If R is a binary relation, let $R^{1}$ be the converse of R, defined by $R^{1}xy \leftrightarrow Ryx.$
Definition 5.30. Say that $(X,R)$ is a double wellordering if $(X,R)$ and $(X,R^{1})$ are both wellorderings.
Say that X is Stäckelfinite, abbreviated $\mathit {Fin}(X)$ , if X admits a double wellordering. That is,
Remark 5.31. The double wellordering criterion is proposed as a definition of finiteness in [Reference Stäckel29]. The criterion is also discussed in [Reference Zermelo34, Reference Zermelo and Castelnuovo35]. For historical remarks, see [Reference Parsons25].
Stäckelfiniteness is strictly stronger than Dedekindfiniteness, in the sense that
where of course $\mathit {DFin}(X)$ abbreviates that X is Dedekindfinite. Indeed, $\mathit {Fin}(X) \rightarrow \mathit {DFin}(X)$ is a version of the pigeonhole principle. It is provable from $\mathit {Ax}_{\mathcal {L}}$ by induction on finite concepts (Lemma 5.32). On the other hand, the Fraenkel model (defined in Section 6) is a model of $\mathit {DFin}(V) + \neg \mathit {Fin}(V)$ , witnessing that $\mathit {Ax}_{\mathcal {L}} \not \vdash \mathit {DFin}(X) \rightarrow \mathit {Fin}(X)$ .
Lastly, we show that $\mathit {Ax}_{\mathcal {L}}$ proves a principle of induction on Stäckelfinite concepts.
Let $X \cup \{a\}$ be the concept defined by
Lemma 5.32 (Induction on finite concepts)
Let $\varphi (X)$ be any formula of $\mathcal {L}$ . Then $\mathit {Ax}_{\mathcal {L}}$ proves the universal closure of
Proof. Assume the antecedent. Take any X such that $\mathit {Fin}(X)$ . Fix a double wellordering $(X,R)$ , and let Y be defined by $Yx \leftrightarrow (Xx \wedge \varphi (X \upharpoonright x))$ . It suffices to show that $Y=X$ .
Suppose not. Since $(X,R)$ is a wellordering, there is an Rleast y such that $Xy \wedge \neg Yy$ . It is easy to see that y cannot be the Rleast element of X. Since $(X,R^{1})$ is a wellordering, y has a unique $(X,R)$ predecessor, call it z. By the minimality of y, we have $Yz$ , and hence $\varphi (X \upharpoonright z)$ . Also, it is easy to see that $\mathit {Fin}(X \upharpoonright z)$ . It follows that $\varphi ( (X \upharpoonright z) \cup \{y\})$ , which is to say $\varphi (X \upharpoonright y)$ . But this contradicts our choice of y.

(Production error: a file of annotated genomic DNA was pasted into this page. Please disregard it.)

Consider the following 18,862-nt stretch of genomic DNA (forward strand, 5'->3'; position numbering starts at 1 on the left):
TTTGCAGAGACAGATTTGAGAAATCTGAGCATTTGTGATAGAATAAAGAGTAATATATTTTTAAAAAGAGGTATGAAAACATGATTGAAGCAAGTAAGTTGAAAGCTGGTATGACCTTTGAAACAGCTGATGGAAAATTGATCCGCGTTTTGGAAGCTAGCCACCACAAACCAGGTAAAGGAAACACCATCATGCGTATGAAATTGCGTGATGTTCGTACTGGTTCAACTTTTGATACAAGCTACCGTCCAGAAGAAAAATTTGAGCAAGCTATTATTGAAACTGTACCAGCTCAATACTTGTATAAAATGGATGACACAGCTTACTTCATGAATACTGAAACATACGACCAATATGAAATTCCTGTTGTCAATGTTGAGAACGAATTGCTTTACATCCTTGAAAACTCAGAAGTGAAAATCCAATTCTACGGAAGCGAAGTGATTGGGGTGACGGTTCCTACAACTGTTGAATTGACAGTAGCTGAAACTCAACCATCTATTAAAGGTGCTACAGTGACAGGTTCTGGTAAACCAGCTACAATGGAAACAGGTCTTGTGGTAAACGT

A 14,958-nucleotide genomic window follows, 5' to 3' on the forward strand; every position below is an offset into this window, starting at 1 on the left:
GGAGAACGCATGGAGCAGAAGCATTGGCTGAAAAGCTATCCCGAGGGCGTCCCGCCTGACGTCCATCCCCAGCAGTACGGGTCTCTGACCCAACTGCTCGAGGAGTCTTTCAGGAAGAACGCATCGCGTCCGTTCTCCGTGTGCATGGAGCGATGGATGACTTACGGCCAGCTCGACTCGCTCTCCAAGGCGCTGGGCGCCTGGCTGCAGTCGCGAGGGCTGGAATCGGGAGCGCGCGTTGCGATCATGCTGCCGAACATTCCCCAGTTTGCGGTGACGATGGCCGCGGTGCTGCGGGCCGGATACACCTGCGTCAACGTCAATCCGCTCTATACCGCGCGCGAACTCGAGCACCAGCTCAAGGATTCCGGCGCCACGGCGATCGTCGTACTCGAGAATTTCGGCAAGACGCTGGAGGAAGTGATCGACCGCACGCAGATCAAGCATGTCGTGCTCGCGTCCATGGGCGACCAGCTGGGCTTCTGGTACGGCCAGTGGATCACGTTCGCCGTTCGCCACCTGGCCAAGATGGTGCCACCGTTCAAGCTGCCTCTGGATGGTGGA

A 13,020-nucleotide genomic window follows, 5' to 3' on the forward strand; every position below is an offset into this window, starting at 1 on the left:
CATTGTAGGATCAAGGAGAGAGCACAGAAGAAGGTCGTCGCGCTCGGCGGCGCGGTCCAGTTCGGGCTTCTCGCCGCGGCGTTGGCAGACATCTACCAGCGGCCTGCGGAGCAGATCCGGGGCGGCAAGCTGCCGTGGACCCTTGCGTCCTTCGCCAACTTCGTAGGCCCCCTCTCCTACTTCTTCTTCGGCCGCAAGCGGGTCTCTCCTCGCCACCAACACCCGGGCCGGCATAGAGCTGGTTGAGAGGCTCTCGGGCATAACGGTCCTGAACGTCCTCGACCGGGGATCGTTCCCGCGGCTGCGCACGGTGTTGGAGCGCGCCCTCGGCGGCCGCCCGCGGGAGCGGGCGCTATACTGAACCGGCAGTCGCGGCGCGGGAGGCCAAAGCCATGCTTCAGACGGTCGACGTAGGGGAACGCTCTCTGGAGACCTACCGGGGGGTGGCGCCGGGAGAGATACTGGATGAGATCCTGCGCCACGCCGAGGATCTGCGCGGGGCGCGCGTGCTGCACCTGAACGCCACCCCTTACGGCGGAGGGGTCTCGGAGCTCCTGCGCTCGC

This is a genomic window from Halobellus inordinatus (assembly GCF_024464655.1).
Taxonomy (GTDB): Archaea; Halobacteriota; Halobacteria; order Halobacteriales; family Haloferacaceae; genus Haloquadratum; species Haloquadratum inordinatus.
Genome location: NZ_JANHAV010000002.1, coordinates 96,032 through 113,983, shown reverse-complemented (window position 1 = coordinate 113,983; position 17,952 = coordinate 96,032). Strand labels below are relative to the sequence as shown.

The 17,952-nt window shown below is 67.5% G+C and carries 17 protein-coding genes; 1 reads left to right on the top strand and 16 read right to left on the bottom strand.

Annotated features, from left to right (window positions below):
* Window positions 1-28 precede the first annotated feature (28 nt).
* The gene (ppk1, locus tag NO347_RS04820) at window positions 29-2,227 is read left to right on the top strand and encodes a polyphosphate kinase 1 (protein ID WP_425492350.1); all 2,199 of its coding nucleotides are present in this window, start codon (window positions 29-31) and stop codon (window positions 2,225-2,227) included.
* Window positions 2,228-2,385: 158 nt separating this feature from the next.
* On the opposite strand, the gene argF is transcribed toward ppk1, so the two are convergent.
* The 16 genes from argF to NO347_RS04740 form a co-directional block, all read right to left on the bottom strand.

6 The Fraenkel model
In this section, we define the Fraenkel model and show that it is a model of $\mathit {Ax}_{\mathcal {L}} + \neg \mathit {Fin}(V)$ (Lemmas 6.38 and 6.39). Then we show that the relations occurring in the Fraenkel model are exactly the sets definable by Boolean combinations of equalities with object parameters (Lemma 6.40). We will make good use of these facts in Section 7.
We remark that Lemma 6.40 implies that the Fraenkel model is the minimal infinite model of $\mathit {Ax}_{\mathcal {L}}$ —i.e., it is a submodel of any infinite model of $\mathit {Ax}_{\mathcal {L}}$ .
Definition 6.33. Let $A \subseteq \mathbb {N}^n$ and $E \subseteq \mathbb {N}$ . We say that E is a support of A if every permutation $\pi : \mathbb {N} \to \mathbb {N}$ that fixes E pointwise fixes A setwise:
Using the notation $\pi (A) = \{ ( \pi (x_1), \ldots , \pi (x_n) ) \in \mathbb {N}^n: ( x_1, \ldots , x_n ) \in A \}$ , we can restate this property as follows: for every permutation $\pi :\mathbb {N}\to \mathbb {N}$ ,
Definition 6.34. A set $A \subseteq \mathbb {N}^n$ is symmetric if it has a finite support $E \subseteq \mathbb {N}$ .
Definition 6.35. The Fraenkel model is the $\mathcal {L}$ prestructure $\mathcal {M}$ whose object universe is $\mathbb {N}$ , and whose nary relations are the symmetric subsets of $\mathbb {N}^n$ . That is, writing $M_n$ for $M_{\langle 0, \ldots , 0 \rangle } \ (n \text{ zeroes})$ ,
It is well known that $\mathcal {M}$ is a model of $\mathit {Ax}_{\mathcal {L}}$ (i.e., it is a general $\mathcal {L}$ structure) [Reference Väänänen and Zalta32]. However, we are not aware of any Englishlanguage source that gives the proof. For the reader’s convenience, we present the proof from [Reference Asser1] in the next two lemmas.